Salvation Army volunteers fight food insecurity in Yakima

YAKIMA, Wash. — Since the pandemic began, local food banks have been feeding an unprecedented number of food-insecure families; hundreds of those families received free boxes of frozen meals Wednesday morning in Yakima.

“It’s a little bit shocking because I think a lot of us don’t realize exactly how many of our neighbors are in need of food like this,” said Nicholas Helms, director of the Salvation Army in Yakima.

The Salvation Army held its third large-scale, drive-thru food distribution during the pandemic Wednesday at State Fair Park. While the event was scheduled to begin at 10 a.m., cars were lining up at the Gate 5 entrance as early as 7 a.m.

“It just shows the importance of food for families right now and the need that they have for it,” Helms said.

Helms said prior to the COVID-19 pandemic, food insecurity in Yakima was already high, with about one in three families visiting a local food bank in any given year.  With people living in uncertain times and many without work, Helms said that number has increased.

“I don’t have a number to put on it, but I would say we’ve seen, through our food bank, one-and-a-half to two times as many families coming through to receive food,” Helms said.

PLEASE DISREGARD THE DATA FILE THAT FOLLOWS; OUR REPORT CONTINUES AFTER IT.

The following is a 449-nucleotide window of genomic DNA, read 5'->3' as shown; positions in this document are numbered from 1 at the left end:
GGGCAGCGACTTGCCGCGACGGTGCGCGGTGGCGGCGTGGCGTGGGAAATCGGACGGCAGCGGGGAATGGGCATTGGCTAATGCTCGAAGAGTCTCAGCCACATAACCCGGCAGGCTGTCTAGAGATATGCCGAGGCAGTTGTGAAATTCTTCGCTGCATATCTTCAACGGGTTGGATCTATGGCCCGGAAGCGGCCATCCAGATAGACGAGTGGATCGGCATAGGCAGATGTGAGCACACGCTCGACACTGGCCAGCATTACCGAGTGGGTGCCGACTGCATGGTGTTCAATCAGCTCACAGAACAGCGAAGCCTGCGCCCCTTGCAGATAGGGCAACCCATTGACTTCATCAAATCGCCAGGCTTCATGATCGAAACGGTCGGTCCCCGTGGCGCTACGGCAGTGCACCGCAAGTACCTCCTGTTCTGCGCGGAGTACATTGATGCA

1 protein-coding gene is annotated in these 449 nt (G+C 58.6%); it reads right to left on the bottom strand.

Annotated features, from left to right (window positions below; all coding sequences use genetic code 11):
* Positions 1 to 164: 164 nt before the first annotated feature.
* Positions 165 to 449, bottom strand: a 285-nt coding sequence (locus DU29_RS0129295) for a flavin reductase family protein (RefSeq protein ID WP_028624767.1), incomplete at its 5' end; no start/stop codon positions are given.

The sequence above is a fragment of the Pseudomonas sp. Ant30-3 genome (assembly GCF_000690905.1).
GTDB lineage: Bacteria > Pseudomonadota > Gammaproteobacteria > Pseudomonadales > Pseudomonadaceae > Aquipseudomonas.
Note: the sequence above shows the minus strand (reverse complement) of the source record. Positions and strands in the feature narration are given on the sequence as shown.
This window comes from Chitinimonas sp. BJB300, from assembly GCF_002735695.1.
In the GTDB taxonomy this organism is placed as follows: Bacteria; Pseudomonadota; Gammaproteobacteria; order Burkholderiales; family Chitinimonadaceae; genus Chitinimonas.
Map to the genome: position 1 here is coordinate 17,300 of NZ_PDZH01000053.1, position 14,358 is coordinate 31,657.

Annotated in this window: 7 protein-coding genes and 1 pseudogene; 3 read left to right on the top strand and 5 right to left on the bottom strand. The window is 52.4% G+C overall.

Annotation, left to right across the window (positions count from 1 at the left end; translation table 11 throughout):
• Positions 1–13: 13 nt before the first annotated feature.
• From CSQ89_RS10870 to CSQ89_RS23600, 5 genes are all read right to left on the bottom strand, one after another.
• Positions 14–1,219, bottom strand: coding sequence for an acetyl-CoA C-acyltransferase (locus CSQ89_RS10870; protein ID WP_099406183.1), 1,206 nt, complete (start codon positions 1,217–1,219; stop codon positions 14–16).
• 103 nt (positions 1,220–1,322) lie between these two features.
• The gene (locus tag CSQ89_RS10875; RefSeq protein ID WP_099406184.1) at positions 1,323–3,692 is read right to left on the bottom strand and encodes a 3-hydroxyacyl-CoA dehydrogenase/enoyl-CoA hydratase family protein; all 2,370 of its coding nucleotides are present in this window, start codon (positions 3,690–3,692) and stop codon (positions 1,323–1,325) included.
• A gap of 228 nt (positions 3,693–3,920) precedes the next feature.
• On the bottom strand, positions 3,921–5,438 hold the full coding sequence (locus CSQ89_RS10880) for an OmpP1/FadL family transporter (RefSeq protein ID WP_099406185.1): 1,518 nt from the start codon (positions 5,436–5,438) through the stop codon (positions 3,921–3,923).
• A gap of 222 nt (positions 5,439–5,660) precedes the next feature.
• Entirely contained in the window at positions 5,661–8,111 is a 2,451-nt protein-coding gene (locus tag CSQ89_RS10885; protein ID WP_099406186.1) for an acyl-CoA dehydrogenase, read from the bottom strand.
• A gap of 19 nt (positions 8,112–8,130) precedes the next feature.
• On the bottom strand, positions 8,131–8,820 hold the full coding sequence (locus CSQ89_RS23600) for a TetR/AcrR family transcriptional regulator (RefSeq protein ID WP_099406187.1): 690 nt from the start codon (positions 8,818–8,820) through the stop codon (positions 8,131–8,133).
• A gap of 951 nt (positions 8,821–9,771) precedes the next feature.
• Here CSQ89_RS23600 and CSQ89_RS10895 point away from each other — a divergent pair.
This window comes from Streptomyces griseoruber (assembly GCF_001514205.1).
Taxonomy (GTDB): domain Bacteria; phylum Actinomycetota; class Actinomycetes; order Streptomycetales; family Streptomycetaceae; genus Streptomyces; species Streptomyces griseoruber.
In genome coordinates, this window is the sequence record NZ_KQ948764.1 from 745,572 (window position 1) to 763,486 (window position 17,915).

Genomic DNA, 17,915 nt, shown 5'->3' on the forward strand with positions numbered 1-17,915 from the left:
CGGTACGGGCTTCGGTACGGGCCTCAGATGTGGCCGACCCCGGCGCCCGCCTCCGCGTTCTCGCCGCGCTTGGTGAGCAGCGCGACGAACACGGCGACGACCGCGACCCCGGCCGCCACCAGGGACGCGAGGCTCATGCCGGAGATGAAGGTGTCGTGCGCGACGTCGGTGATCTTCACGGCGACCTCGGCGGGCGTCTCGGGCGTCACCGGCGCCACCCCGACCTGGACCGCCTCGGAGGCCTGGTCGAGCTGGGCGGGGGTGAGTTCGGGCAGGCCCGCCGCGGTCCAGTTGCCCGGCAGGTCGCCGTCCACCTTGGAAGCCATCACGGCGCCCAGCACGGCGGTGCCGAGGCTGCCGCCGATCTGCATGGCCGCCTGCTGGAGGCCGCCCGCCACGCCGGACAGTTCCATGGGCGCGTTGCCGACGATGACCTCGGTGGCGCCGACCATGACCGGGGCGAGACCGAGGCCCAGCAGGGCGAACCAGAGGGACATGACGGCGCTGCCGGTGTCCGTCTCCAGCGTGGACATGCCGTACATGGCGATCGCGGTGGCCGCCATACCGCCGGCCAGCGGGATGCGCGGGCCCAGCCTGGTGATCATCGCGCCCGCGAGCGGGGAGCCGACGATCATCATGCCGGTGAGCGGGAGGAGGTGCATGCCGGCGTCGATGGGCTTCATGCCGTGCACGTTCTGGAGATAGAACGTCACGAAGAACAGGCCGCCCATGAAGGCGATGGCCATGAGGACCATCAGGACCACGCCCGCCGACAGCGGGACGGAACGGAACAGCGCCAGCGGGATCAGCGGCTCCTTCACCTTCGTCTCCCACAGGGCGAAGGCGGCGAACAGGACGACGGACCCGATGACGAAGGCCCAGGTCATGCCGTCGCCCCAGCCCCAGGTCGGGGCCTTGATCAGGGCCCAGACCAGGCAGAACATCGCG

Helms said those waiting in line for a food box ranged from frequent food bank visitors to those experiencing food insecurity for the first time in their lives. He said the large-scale event is a good introduction for the latter, who may feel uncomfortable visiting a food bank for the first time.

While there are no income or other eligibility requirements for the drive-thru, contactless Salvation Army food bank — located at 9 S. Sixth Ave. and open from 2 p.m. to 4 p.m. weekdays — where people are asked their name and date of birth. No personal information is required for the large-scale food distribution.

“It’s been a strange year, right? And so we’re trying to meet needs however we can and for whomever we can,” Helms said.

The two previous distributions held during the pandemic fed between 1,500 and 2,000 families, Helm said. The event Wednesday fed between 750 and 1,000 families.

Each box contained enough frozen meals to feed a family of four for two to three days, along with bottled beverages and face masks. Helms said the plan is to hold similar events every few months or whenever they have a large surplus of perishable items.

“It’s definitely a blessing to our community it’s a blessing to us to be able to do this,” Helms said. “There’s a lot of planning that goes into it. There’s a lot of logistical work that has to be done beforehand but it’s a few hours of stress for a benefit that lasts a lot longer than that.”

More information about the Salvation Army and how to get involved can be found here.